In this post, I provide details about how I personnaly handle SVN trunk, branches and tags. This approach is also known as “branch always”, with minor differences. This might not be the best approach, but it will give beginners some explanations on what trunk, branches and tags are, and how to handle them.
Of course, feel free to leave comments on this post if some clarifications are needed, if some mistakes were made, or if you disagree with my statements.
An easy comparison
Working with SVN is somewhat like growing a tree:
- a tree has a trunk and some branches
- branches grow from the trunk, and thinner branches grow from thicker branches
- a tree can grow with a trunk and no branch (but not for long)
- a tree with branches but no trunk looks more like a bundle of twigs fallen on the floor
- if the trunk is sick, so are the branches and eventually, the whole tree can die
- if a branch is sick, you can cut it, and another one may grow
- if a branch grows too much, it may become too heavy for the trunk, and the tree will fall down
- when you feel your tree, your trunk, or a branch is nice looking, you can take a picture of it to remember how nice it was that day
With the “branch always” approach, the trunk is the main place were stable code can be found. This is like the assembly line of a car factory, putting finished car parts together.
Here is how you should deal with a SVN trunk:
- do NEVER work directly on the trunk, unless you have to deal with a bug which is quick and easy to fix (a few characters), or if you have to ADD a few files which hold no logic (like media files: images, videos, css, etc)
- do not make too many exceptions to the previous statement, those are really special cases, every other situation must imply the creation of a branch (see below)
- do not commit changes (from a branch merge) to the trunk which may break it
- if at some point you happen to break the trunk, bring some cake the next day (“with great power comes… huge cake”)
A branch is a “cheap copy” of a subtree (ie, the trunk or a branch) of a SVN repository. It works a little bit like symbolic links on UNIX systems, except that once you make modifications to files within a SVN branch, these files evolve independently from the original files which were “copied”. When a branch is completed and considered stable, it must be merged back to its original copy, that is: back to the trunk if it was copied from the trunk, or back to its parent branch if it was copied from a branch.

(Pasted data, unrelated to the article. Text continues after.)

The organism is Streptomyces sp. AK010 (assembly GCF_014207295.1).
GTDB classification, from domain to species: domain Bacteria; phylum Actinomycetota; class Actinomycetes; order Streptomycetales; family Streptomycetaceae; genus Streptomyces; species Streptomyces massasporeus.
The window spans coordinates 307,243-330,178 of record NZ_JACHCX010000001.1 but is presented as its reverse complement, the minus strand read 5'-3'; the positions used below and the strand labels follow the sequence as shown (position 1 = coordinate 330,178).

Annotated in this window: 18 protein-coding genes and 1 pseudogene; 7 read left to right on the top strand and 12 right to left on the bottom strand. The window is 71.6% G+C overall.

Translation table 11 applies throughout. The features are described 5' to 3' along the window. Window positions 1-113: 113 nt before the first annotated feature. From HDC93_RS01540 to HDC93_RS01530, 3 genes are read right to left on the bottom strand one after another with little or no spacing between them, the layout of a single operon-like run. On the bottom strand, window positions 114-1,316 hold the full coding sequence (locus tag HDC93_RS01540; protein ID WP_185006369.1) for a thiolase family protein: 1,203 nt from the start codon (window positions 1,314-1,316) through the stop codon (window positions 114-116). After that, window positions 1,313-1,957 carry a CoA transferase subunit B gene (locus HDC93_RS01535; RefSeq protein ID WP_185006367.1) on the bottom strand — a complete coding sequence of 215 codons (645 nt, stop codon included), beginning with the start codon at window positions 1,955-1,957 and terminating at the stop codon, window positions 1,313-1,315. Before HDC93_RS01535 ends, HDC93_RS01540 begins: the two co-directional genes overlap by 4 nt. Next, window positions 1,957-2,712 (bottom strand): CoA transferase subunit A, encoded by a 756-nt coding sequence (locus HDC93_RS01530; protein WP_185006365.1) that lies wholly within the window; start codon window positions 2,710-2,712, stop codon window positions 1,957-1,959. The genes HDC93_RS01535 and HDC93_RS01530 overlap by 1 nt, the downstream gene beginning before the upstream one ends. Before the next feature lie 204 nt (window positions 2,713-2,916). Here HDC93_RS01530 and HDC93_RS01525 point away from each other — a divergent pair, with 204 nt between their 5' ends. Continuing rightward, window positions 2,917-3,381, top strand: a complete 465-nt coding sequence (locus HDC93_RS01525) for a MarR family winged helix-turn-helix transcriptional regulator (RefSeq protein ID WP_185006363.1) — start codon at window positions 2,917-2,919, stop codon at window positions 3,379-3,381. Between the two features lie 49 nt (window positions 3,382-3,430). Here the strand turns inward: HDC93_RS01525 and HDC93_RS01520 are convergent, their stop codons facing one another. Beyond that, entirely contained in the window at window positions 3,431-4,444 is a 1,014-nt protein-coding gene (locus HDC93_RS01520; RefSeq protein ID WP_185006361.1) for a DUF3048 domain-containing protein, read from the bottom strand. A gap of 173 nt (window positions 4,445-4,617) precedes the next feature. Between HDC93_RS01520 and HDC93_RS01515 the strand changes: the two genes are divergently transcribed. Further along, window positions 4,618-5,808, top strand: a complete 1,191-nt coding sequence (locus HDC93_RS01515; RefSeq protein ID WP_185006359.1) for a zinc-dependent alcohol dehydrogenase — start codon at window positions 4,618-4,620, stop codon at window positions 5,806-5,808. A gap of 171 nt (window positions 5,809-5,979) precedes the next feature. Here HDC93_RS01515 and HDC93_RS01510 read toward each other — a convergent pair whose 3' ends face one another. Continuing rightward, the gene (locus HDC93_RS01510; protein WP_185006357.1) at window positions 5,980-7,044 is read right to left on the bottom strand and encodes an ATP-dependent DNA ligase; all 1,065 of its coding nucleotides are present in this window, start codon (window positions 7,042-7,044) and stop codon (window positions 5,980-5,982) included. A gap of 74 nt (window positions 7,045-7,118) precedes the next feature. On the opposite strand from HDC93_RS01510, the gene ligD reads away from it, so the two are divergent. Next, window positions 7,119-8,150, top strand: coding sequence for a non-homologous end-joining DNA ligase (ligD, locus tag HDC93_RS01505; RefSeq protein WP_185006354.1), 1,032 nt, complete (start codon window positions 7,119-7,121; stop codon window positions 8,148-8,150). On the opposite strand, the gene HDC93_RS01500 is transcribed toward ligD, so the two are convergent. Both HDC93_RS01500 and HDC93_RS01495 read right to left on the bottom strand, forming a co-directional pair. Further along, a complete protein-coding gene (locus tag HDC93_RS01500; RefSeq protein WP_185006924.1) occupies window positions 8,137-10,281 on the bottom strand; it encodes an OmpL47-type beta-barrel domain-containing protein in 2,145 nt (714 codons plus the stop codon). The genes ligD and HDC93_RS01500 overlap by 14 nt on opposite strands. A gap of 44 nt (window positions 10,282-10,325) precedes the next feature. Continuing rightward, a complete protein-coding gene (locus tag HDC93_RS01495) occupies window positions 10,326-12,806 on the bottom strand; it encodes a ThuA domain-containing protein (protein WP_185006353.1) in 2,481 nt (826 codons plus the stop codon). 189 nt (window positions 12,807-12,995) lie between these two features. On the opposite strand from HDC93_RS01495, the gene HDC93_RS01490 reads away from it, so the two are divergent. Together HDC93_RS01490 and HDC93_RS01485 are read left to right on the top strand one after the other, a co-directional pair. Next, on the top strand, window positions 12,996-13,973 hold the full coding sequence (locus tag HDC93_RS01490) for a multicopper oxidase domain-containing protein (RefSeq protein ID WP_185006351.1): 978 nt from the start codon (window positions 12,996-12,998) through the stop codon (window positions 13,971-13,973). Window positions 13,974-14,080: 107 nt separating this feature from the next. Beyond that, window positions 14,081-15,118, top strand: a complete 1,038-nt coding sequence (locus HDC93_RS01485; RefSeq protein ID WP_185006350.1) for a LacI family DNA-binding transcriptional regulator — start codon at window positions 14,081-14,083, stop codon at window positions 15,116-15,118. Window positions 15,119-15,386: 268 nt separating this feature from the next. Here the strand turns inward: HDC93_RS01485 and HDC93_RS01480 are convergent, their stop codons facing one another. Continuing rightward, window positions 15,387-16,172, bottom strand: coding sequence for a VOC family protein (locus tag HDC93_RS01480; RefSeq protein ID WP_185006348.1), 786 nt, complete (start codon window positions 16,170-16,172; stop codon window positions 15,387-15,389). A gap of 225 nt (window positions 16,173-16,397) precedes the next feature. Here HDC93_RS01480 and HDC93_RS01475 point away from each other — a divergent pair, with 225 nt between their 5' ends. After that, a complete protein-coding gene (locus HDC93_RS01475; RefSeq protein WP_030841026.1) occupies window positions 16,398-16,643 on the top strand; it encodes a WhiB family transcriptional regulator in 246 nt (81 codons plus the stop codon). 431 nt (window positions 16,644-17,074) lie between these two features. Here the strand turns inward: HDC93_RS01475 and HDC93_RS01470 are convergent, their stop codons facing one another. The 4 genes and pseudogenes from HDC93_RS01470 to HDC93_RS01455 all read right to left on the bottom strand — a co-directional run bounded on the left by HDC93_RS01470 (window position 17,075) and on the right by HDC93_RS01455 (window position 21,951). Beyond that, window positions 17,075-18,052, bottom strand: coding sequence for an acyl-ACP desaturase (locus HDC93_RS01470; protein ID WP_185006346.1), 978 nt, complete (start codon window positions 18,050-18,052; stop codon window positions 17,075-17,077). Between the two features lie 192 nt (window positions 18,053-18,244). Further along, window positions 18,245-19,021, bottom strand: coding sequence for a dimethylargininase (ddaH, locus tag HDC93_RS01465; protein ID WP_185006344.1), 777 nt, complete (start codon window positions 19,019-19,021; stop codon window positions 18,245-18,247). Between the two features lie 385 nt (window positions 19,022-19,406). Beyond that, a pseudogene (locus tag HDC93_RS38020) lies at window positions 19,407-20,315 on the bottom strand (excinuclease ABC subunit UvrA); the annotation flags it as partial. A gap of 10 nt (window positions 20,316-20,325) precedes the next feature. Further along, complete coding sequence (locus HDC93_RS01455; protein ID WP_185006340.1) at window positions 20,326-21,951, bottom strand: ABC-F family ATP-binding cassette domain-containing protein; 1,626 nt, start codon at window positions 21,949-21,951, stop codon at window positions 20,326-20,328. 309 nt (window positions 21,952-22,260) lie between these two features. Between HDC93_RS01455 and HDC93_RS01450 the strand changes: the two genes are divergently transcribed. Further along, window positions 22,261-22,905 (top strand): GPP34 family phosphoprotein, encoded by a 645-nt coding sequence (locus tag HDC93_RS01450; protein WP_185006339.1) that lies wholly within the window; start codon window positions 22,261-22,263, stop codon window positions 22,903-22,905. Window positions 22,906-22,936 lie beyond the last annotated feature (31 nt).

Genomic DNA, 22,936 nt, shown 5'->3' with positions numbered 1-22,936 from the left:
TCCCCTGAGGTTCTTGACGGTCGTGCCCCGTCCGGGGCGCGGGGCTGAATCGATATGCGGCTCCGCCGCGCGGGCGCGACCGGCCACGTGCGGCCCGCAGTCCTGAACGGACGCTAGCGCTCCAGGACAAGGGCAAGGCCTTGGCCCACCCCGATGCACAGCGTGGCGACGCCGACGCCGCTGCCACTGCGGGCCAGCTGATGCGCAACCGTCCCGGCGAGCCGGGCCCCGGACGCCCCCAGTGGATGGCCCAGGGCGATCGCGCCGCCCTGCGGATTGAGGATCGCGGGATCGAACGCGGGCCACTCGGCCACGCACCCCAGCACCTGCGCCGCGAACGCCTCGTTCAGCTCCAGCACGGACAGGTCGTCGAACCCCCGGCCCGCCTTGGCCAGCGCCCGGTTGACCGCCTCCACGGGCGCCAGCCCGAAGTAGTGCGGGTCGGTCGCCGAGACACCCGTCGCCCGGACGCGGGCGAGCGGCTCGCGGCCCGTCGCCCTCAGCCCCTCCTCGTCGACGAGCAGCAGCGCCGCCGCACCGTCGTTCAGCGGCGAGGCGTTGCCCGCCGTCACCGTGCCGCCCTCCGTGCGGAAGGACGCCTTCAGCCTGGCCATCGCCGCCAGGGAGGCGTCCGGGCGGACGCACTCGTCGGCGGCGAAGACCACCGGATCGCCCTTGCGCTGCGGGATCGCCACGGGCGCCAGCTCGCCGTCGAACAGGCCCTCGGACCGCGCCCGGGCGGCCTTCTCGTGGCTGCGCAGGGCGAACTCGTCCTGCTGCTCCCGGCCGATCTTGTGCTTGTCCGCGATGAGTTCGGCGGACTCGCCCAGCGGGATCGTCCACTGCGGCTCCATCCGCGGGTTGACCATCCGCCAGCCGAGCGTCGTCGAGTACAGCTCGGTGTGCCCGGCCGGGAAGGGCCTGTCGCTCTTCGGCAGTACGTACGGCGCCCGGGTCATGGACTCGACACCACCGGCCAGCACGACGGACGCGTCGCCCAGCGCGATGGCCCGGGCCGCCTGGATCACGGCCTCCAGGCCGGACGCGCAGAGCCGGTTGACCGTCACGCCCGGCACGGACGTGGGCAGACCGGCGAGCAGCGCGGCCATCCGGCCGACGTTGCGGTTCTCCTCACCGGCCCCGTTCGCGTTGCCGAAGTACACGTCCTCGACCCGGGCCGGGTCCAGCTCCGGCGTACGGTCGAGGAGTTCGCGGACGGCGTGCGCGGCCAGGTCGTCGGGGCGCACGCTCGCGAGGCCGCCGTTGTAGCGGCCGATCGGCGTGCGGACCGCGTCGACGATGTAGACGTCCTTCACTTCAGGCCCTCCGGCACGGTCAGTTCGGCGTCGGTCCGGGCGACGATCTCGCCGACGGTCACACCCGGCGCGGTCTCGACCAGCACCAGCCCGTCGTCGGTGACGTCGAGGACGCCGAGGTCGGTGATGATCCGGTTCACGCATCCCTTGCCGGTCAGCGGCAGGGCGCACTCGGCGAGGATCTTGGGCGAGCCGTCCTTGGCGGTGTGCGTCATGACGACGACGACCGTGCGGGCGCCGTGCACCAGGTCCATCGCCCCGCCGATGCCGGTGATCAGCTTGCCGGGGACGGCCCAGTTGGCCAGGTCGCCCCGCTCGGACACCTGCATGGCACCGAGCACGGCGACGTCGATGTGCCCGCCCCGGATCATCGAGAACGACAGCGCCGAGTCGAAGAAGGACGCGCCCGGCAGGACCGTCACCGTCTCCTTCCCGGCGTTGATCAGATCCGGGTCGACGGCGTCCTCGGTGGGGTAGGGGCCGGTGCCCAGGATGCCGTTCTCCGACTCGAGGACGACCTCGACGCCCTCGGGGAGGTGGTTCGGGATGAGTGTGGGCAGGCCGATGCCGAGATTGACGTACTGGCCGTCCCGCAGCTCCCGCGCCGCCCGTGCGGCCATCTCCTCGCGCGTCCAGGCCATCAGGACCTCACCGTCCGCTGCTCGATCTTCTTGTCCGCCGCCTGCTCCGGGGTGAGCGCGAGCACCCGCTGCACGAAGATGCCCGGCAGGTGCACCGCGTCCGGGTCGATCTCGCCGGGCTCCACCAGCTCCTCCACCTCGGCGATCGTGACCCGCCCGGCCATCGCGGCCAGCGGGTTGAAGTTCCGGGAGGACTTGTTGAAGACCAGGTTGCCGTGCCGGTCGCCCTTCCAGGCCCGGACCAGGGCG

Here is how you should deal with SVN branches:
- if you need to alter your application or develop a new feature for it, create a new branch from the trunk, and make your development on that branch
- new branches must be created from the trunk, except for new sub-branches (if needed) which must be created from a branch
- when you create a new branch, you should switch to it immediately; if you don’t, why did you create the branch in the first place?
Internally, SVN branches and SVN tags are the same thing, but conceptually, they differ a lot.
Remember the “take a picture of the tree” thing written earlier? Well, this is exactly what a SVN tag is: a snapshot with a name of a specific revision of the trunk, or of a branch.
Here is how you should deal with SVN tags:
- as a developer, do never switch to/checkout from/commit to a SVN tag: a tag is some sort of “picture”, not the real thing; tags are to be read, never written
- on specific/critical environments (production, staging, testing, etc), checkout and update from a fixed tag, but do never commit to a tag
- for the aforementioned environments, create tags with names like “production”, “staging”, “testing”, etc. You can also tag by sofware version and/or by project maturity: “1.0.3”, “stable”, “latest”, etc.
- when the trunk is stable and ready to be released publicly, re-create tags accordingly, then update the concerned environments (production, staging, etc)
- do not tag a tag
Say you have to add a feature to a project under version control. Here are the steps you should achieve to do so:
- get a new working copy of the project (through a SVN checkout or a SVN switch) from the trunk
- create a new SVN branch and give it a name which allows to understand what it is all about (say, “feature-faq-development”)
- SVN switch to the new branch (“/branches/feature-faq-development”)
- make the needed development to complete the new feature (and of course, make a lot of tests, even before you start coding), commit sub-parts of your development when needed
- once the feature is complete and stable (and committed), merge the trunk into the branch and resolve conflicts if there are some, then commit your changes
- with the approval of your peers, switch to the trunk
- merge your branch within your working copy (trunk), and resolve conflicts if there are some
- re-check your development with the merged code
- if possible, ask one of your peer to do a code review of your changes with you
- commit your merged working copy to the trunk
- if some deployment must be achieved on specific environments (production, etc), update the related tag to the revision you just committed in the trunk
- deploy on the concerned environments with a SVN update
- rename the branch so that it’s made clear it won’t be used anymore (“/branches/obsolete-feature-faq-development”)
- eventually, delete the branch after a while